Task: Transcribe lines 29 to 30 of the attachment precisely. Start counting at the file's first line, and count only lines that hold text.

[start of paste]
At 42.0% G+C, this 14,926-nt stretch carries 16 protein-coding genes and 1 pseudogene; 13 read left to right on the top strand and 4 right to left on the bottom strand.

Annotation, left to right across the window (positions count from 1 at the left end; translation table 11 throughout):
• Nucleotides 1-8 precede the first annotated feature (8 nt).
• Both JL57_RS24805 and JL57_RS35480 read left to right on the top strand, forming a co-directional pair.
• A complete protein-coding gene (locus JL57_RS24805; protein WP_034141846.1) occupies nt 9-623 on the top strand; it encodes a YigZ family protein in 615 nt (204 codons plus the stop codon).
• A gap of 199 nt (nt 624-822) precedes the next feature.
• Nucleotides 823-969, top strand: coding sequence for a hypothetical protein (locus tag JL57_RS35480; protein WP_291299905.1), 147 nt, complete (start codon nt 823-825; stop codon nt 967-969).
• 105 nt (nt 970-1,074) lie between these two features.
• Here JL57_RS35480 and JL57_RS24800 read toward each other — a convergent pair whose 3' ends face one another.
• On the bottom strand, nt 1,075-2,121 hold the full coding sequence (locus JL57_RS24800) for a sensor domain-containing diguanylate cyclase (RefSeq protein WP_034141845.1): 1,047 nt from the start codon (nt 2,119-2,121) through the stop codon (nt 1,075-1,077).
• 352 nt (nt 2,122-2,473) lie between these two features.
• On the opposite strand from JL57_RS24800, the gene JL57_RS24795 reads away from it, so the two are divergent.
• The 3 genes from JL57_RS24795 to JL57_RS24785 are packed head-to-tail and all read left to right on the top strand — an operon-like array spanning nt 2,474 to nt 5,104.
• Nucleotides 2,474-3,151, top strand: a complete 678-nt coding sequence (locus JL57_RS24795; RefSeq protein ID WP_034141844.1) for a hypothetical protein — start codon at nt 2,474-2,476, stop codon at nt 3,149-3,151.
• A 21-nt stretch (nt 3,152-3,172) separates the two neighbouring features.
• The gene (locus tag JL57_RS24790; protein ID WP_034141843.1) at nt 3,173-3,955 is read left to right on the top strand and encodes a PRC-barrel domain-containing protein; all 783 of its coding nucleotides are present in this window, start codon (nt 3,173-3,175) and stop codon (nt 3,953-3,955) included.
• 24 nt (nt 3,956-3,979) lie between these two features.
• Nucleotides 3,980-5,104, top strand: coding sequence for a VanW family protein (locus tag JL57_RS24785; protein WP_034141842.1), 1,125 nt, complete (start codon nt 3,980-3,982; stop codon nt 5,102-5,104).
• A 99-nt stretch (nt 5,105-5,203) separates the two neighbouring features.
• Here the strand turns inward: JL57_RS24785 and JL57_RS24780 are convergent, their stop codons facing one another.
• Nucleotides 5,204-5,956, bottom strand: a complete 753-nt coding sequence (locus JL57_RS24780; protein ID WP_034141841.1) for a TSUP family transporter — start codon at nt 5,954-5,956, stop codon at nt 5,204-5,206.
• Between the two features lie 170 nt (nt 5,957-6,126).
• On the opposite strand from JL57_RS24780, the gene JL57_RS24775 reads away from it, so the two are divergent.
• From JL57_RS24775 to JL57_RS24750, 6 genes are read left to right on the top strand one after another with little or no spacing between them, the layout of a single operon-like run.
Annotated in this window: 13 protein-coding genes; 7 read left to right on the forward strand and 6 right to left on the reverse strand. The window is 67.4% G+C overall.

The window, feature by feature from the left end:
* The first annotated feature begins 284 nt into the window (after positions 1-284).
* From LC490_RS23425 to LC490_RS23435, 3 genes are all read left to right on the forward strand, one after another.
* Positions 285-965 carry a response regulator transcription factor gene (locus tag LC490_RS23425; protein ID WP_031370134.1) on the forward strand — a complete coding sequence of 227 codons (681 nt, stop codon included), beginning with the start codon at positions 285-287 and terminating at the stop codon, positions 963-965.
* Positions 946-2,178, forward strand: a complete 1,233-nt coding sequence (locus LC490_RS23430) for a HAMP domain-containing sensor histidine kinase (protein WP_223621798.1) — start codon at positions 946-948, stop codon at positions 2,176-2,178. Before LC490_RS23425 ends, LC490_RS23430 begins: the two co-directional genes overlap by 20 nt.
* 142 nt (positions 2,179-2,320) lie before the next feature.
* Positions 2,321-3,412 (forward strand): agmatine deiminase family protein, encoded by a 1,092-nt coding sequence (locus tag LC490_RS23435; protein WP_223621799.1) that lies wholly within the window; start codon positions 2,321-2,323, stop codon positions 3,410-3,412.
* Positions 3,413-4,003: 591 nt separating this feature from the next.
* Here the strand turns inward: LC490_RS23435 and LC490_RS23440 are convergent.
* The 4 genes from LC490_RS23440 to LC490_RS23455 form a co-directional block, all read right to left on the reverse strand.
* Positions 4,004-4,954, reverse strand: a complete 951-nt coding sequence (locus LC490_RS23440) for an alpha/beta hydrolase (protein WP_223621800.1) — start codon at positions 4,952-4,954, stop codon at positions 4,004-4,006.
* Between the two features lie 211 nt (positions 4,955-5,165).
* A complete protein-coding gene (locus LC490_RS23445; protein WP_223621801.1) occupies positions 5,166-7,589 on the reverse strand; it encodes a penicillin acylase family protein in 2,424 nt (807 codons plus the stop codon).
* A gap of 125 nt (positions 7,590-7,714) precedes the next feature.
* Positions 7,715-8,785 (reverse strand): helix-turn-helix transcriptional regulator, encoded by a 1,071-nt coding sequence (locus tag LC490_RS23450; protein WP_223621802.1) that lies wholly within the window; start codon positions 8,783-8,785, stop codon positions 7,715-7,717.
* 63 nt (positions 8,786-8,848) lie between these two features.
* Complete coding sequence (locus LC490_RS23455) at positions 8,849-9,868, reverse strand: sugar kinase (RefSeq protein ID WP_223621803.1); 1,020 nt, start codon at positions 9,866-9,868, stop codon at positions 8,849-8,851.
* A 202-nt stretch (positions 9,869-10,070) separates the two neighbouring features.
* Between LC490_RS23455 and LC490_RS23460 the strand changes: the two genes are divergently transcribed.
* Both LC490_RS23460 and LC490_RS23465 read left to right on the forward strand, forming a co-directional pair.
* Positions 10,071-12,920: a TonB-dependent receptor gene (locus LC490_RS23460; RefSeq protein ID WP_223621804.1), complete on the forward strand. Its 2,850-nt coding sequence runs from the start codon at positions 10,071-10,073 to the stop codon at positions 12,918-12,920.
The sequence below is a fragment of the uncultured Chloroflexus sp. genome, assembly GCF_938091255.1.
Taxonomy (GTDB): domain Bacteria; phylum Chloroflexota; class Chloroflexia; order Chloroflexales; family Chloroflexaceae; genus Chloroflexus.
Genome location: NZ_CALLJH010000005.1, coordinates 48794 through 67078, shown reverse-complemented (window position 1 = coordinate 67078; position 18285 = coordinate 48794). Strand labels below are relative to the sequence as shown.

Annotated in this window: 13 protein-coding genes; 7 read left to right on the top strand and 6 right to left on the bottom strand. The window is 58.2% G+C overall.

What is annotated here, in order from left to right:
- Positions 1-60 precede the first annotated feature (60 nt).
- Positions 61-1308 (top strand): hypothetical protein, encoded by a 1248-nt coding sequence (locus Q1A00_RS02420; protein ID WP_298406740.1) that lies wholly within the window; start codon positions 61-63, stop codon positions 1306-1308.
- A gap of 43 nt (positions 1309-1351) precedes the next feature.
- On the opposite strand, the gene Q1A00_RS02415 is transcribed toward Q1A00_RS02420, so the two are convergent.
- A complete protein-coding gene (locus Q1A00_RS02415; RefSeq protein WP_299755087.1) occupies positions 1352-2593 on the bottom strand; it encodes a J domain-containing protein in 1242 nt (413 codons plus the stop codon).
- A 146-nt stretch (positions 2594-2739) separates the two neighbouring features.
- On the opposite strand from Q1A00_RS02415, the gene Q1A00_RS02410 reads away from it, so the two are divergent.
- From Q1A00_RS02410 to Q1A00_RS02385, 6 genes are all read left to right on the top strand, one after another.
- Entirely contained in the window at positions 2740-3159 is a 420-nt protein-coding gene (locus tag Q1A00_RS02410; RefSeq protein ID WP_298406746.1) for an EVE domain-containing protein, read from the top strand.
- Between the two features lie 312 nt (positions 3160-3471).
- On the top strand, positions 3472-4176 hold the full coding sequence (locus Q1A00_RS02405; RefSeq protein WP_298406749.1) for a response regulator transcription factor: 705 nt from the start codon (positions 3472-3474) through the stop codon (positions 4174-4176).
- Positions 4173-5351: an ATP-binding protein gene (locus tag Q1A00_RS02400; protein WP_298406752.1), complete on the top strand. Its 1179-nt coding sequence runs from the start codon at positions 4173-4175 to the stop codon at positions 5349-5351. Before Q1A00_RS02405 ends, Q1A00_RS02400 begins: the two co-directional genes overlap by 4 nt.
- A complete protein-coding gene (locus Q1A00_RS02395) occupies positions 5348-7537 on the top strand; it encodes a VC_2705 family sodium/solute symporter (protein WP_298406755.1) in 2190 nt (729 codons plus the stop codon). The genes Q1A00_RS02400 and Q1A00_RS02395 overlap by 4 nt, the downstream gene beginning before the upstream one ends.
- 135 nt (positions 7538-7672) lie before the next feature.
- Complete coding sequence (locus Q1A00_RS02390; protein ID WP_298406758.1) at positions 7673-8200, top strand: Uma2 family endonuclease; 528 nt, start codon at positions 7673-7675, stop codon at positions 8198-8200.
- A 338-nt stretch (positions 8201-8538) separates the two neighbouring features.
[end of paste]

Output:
* Positions 285-965 carry a response regulator transcription factor gene (locus tag LC490_RS23425; protein ID WP_031370134.1) on the forward strand — a complete coding sequence of 227 codons (681 nt, stop codon included), beginning with the start codon at positions 285-287 and terminating at the stop codon, positions 963-965.
* Positions 946-2,178, forward strand: a complete 1,233-nt coding sequence (locus LC490_RS23430) for a HAMP domain-containing sensor histidine kinase (protein WP_223621798.1) — start codon at positions 946-948, stop codon at positions 2,176-2,178. Before LC490_RS23425 ends, LC490_RS23430 begins: the two co-directional genes overlap by 20 nt.